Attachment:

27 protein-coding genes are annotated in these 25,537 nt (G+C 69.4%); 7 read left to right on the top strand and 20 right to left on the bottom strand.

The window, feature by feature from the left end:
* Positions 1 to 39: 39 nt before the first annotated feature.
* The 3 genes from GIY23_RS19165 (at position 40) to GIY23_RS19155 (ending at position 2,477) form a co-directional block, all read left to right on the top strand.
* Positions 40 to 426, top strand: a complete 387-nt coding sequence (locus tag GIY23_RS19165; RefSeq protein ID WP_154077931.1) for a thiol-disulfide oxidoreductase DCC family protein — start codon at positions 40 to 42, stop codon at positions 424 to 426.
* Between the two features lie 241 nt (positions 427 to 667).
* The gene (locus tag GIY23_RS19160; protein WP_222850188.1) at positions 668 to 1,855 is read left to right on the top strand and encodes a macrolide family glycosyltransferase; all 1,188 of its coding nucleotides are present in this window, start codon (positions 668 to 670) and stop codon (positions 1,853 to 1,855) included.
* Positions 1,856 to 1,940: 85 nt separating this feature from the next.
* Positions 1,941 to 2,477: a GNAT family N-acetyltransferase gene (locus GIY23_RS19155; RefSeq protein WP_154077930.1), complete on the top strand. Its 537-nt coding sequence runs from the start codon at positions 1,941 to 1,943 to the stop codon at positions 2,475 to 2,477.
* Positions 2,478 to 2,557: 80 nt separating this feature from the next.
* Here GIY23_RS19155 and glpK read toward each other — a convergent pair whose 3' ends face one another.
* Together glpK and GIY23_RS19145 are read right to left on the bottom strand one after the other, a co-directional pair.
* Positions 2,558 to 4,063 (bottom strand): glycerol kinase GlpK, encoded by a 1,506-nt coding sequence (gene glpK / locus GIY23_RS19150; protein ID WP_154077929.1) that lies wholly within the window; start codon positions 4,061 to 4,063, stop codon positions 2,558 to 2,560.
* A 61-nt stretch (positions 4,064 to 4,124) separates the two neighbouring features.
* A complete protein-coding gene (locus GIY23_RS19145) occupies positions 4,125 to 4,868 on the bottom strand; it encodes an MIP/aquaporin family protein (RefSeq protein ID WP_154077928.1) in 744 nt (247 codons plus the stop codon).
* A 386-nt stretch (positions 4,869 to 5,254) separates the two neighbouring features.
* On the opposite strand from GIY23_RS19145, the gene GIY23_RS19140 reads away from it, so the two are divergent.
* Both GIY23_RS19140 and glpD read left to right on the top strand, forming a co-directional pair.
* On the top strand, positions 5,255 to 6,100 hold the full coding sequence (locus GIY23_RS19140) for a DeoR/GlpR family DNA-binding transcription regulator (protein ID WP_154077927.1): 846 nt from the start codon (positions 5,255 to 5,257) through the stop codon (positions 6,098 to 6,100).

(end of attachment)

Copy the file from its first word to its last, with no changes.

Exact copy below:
27 protein-coding genes are annotated in these 25,537 nt (G+C 69.4%); 7 read left to right on the top strand and 20 right to left on the bottom strand.

The window, feature by feature from the left end:
* Positions 1 to 39: 39 nt before the first annotated feature.
* The 3 genes from GIY23_RS19165 (at position 40) to GIY23_RS19155 (ending at position 2,477) form a co-directional block, all read left to right on the top strand.
* Positions 40 to 426, top strand: a complete 387-nt coding sequence (locus tag GIY23_RS19165; RefSeq protein ID WP_154077931.1) for a thiol-disulfide oxidoreductase DCC family protein — start codon at positions 40 to 42, stop codon at positions 424 to 426.
* Between the two features lie 241 nt (positions 427 to 667).
* The gene (locus tag GIY23_RS19160; protein WP_222850188.1) at positions 668 to 1,855 is read left to right on the top strand and encodes a macrolide family glycosyltransferase; all 1,188 of its coding nucleotides are present in this window, start codon (positions 668 to 670) and stop codon (positions 1,853 to 1,855) included.
* Positions 1,856 to 1,940: 85 nt separating this feature from the next.
* Positions 1,941 to 2,477: a GNAT family N-acetyltransferase gene (locus GIY23_RS19155; RefSeq protein WP_154077930.1), complete on the top strand. Its 537-nt coding sequence runs from the start codon at positions 1,941 to 1,943 to the stop codon at positions 2,475 to 2,477.
* Positions 2,478 to 2,557: 80 nt separating this feature from the next.
* Here GIY23_RS19155 and glpK read toward each other — a convergent pair whose 3' ends face one another.
* Together glpK and GIY23_RS19145 are read right to left on the bottom strand one after the other, a co-directional pair.
* Positions 2,558 to 4,063 (bottom strand): glycerol kinase GlpK, encoded by a 1,506-nt coding sequence (gene glpK / locus GIY23_RS19150; protein ID WP_154077929.1) that lies wholly within the window; start codon positions 4,061 to 4,063, stop codon positions 2,558 to 2,560.
* A 61-nt stretch (positions 4,064 to 4,124) separates the two neighbouring features.
* A complete protein-coding gene (locus GIY23_RS19145) occupies positions 4,125 to 4,868 on the bottom strand; it encodes an MIP/aquaporin family protein (RefSeq protein ID WP_154077928.1) in 744 nt (247 codons plus the stop codon).
* A 386-nt stretch (positions 4,869 to 5,254) separates the two neighbouring features.
* On the opposite strand from GIY23_RS19145, the gene GIY23_RS19140 reads away from it, so the two are divergent.
* Both GIY23_RS19140 and glpD read left to right on the top strand, forming a co-directional pair.
* On the top strand, positions 5,255 to 6,100 hold the full coding sequence (locus GIY23_RS19140) for a DeoR/GlpR family DNA-binding transcription regulator (protein ID WP_154077927.1): 846 nt from the start codon (positions 5,255 to 5,257) through the stop codon (positions 6,098 to 6,100).